[The DIY feature from Faith, our new Editor-At-Large, will offer options to that jar or packet at the grocery store by giving you recipes for foods you might not think to make yourself. Homemade bread, peanut butter and jam - they're much easier than you think.]
Dulce de leche, cajeta, milk jam, confiture du lait - whatever you call it, it's delicious. A simple mix of milk and sugar, cooked until the Maillard reaction works its magic, leaving a rich and gooey treat to spoon over ice cream or smear on toast.
Sweet milk treats have been common in Latin America, India and Europe for a long time - often as a form of preservation for dairy in hot climates - and they've become very popular in the United States. You can buy dulce de leche at the grocery store or make it yourself by boiling unopened cans of sweetened condensed milk.
But water baths and exploding cans make me nervous, and I discovered that it's easier and more rewarding to start at the beginning and make homemade dulce de leche from scratch.
Click below for the recipe...
Dulce de Leche
1 quart milk, preferably whole, organic and as fresh as possible
1 cup granulated sugar
1 vanilla bean
1/2 teaspoon baking soda, dissolved in 1 tablespoon water
In a large, heavy pan with tall sides, combine the milk and sugar. Split the vanilla bean along its length and scrape the seeds into the pot, then throw in the pod. Bring to a simmer, stirring until the sugar is dissolved.
When it has reached a simmer, remove from the heat and add the bakin soda and water, stirring vigorously. When the mixture settles down, return the pan to the heat and bring to a brisk simmer. Simmer for about one hour, or until it turns golden brown. You don't have to stir - go about your business and keep an eye on it.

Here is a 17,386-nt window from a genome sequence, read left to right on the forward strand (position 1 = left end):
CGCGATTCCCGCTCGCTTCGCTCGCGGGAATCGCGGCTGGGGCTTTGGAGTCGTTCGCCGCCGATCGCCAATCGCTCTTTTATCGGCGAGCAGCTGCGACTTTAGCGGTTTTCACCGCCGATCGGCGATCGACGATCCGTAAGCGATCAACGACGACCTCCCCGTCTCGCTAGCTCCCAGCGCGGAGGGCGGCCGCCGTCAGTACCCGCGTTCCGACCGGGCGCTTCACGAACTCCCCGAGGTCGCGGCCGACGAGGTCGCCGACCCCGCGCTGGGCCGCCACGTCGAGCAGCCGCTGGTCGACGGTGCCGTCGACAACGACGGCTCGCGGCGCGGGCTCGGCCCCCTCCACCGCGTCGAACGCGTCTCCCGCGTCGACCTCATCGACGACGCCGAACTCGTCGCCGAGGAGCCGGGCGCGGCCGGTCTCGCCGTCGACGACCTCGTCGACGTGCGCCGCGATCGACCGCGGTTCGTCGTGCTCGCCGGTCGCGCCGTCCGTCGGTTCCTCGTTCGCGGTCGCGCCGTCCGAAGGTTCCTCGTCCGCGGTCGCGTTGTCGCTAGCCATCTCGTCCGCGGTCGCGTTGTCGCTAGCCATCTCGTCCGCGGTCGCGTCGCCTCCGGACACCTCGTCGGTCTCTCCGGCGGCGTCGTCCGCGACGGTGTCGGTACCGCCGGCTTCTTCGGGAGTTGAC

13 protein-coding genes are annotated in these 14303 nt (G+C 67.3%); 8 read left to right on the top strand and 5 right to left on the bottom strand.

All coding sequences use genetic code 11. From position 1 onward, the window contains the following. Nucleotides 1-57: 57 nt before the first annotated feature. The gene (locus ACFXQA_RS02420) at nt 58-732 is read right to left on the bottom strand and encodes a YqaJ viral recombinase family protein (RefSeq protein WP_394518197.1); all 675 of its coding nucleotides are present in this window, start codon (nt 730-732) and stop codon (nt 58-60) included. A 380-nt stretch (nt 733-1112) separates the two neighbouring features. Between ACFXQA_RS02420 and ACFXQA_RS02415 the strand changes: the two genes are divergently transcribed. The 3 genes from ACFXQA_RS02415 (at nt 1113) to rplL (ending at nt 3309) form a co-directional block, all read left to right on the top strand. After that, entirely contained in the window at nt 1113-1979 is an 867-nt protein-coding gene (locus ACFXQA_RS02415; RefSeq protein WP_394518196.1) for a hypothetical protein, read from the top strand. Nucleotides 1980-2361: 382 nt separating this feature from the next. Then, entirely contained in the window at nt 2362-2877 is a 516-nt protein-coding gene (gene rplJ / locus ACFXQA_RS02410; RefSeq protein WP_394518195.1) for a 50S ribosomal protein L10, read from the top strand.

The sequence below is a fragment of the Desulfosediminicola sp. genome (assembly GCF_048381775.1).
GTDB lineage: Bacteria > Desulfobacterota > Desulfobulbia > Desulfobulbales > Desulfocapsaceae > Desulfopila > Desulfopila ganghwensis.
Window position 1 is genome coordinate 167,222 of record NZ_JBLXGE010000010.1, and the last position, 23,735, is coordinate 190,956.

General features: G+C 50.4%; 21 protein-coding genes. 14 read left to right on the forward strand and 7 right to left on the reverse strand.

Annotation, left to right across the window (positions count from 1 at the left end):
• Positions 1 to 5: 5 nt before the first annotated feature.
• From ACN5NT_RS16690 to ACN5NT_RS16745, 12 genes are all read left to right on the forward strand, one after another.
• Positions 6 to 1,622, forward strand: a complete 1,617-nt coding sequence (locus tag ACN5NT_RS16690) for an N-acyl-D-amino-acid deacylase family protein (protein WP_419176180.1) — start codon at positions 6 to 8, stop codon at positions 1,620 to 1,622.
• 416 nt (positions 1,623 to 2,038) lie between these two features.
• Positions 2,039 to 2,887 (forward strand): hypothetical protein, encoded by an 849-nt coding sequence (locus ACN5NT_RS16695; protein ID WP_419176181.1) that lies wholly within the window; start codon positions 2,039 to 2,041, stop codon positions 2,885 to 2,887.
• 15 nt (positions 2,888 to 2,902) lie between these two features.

After the milk mixture has changed to a deep golden brown check it more frequently. This is where you can decide just how dense and thick you want it to be. If you want it pourable, like caramel sauce, wait just until it reaches the consistency of maple syrup - about 20 minutes after the color
change - and take it off the heat. Strain through a mesh strainer into a glass jar or container and let cool. Or, if you prefer a jam-like consistency to spread on toast, crackers, and anything else you can think of, let it cook longer. It will solidify into chewy candy if you cook it long enough.
Tightly covered and refrigerated this will keep a long time - at least a month.
Variation: If you want to make cajeta, often found in Mexico, use goat's milk instead of cow's, and put in a cinnamon stick instead of the vanilla bean. This has a more aggressive, complex flavor, which many people prefer.